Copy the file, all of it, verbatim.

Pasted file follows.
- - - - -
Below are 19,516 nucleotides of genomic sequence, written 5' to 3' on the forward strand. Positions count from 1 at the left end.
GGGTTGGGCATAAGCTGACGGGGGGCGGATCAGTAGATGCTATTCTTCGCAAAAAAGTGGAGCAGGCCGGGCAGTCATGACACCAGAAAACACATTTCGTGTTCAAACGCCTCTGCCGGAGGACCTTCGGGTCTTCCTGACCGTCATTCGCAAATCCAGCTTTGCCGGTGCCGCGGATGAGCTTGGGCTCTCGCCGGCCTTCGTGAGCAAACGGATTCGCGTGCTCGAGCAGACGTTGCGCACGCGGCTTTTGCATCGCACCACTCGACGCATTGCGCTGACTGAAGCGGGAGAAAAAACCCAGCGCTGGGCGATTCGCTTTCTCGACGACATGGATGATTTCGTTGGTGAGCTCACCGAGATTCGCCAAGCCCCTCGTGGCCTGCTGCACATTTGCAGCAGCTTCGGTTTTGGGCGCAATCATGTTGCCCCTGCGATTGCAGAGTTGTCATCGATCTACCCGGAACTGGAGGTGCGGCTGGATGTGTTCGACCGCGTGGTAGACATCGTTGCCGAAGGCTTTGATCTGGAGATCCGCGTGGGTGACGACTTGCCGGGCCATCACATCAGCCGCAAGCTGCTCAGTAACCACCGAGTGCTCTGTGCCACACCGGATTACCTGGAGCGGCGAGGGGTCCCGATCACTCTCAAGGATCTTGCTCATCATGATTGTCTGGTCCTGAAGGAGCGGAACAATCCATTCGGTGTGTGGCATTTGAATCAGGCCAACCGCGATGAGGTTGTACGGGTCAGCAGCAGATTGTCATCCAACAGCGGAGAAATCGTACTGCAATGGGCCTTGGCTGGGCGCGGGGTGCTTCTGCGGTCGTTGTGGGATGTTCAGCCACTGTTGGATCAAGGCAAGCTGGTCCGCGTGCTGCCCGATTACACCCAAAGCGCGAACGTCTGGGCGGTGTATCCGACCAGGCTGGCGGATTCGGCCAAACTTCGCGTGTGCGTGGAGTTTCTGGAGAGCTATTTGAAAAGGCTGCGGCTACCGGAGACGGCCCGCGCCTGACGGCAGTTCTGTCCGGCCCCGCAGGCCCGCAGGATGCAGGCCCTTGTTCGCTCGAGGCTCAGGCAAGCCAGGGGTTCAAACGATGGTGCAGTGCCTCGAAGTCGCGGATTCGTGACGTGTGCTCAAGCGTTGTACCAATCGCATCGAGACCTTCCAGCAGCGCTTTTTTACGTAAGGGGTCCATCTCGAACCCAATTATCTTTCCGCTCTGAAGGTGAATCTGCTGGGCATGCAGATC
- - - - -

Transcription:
Below are 19,516 nucleotides of genomic sequence, written 5' to 3' on the forward strand. Positions count from 1 at the left end.
GGGTTGGGCATAAGCTGACGGGGGGCGGATCAGTAGATGCTATTCTTCGCAAAAAAGTGGAGCAGGCCGGGCAGTCATGACACCAGAAAACACATTTCGTGTTCAAACGCCTCTGCCGGAGGACCTTCGGGTCTTCCTGACCGTCATTCGCAAATCCAGCTTTGCCGGTGCCGCGGATGAGCTTGGGCTCTCGCCGGCCTTCGTGAGCAAACGGATTCGCGTGCTCGAGCAGACGTTGCGCACGCGGCTTTTGCATCGCACCACTCGACGCATTGCGCTGACTGAAGCGGGAGAAAAAACCCAGCGCTGGGCGATTCGCTTTCTCGACGACATGGATGATTTCGTTGGTGAGCTCACCGAGATTCGCCAAGCCCCTCGTGGCCTGCTGCACATTTGCAGCAGCTTCGGTTTTGGGCGCAATCATGTTGCCCCTGCGATTGCAGAGTTGTCATCGATCTACCCGGAACTGGAGGTGCGGCTGGATGTGTTCGACCGCGTGGTAGACATCGTTGCCGAAGGCTTTGATCTGGAGATCCGCGTGGGTGACGACTTGCCGGGCCATCACATCAGCCGCAAGCTGCTCAGTAACCACCGAGTGCTCTGTGCCACACCGGATTACCTGGAGCGGCGAGGGGTCCCGATCACTCTCAAGGATCTTGCTCATCATGATTGTCTGGTCCTGAAGGAGCGGAACAATCCATTCGGTGTGTGGCATTTGAATCAGGCCAACCGCGATGAGGTTGTACGGGTCAGCAGCAGATTGTCATCCAACAGCGGAGAAATCGTACTGCAATGGGCCTTGGCTGGGCGCGGGGTGCTTCTGCGGTCGTTGTGGGATGTTCAGCCACTGTTGGATCAAGGCAAGCTGGTCCGCGTGCTGCCCGATTACACCCAAAGCGCGAACGTCTGGGCGGTGTATCCGACCAGGCTGGCGGATTCGGCCAAACTTCGCGTGTGCGTGGAGTTTCTGGAGAGCTATTTGAAAAGGCTGCGGCTACCGGAGACGGCCCGCGCCTGACGGCAGTTCTGTCCGGCCCCGCAGGCCCGCAGGATGCAGGCCCTTGTTCGCTCGAGGCTCAGGCAAGCCAGGGGTTCAAACGATGGTGCAGTGCCTCGAAGTCGCGGATTCGTGACGTGTGCTCAAGCGTTGTACCAATCGCATCGAGACCTTCCAGCAGCGCTTTTTTACGTAAGGGGTCCATCTCGAACCCAATTATCTTTCCGCTCTGAAGGTGAATCTGCTGGGCATGCAGATC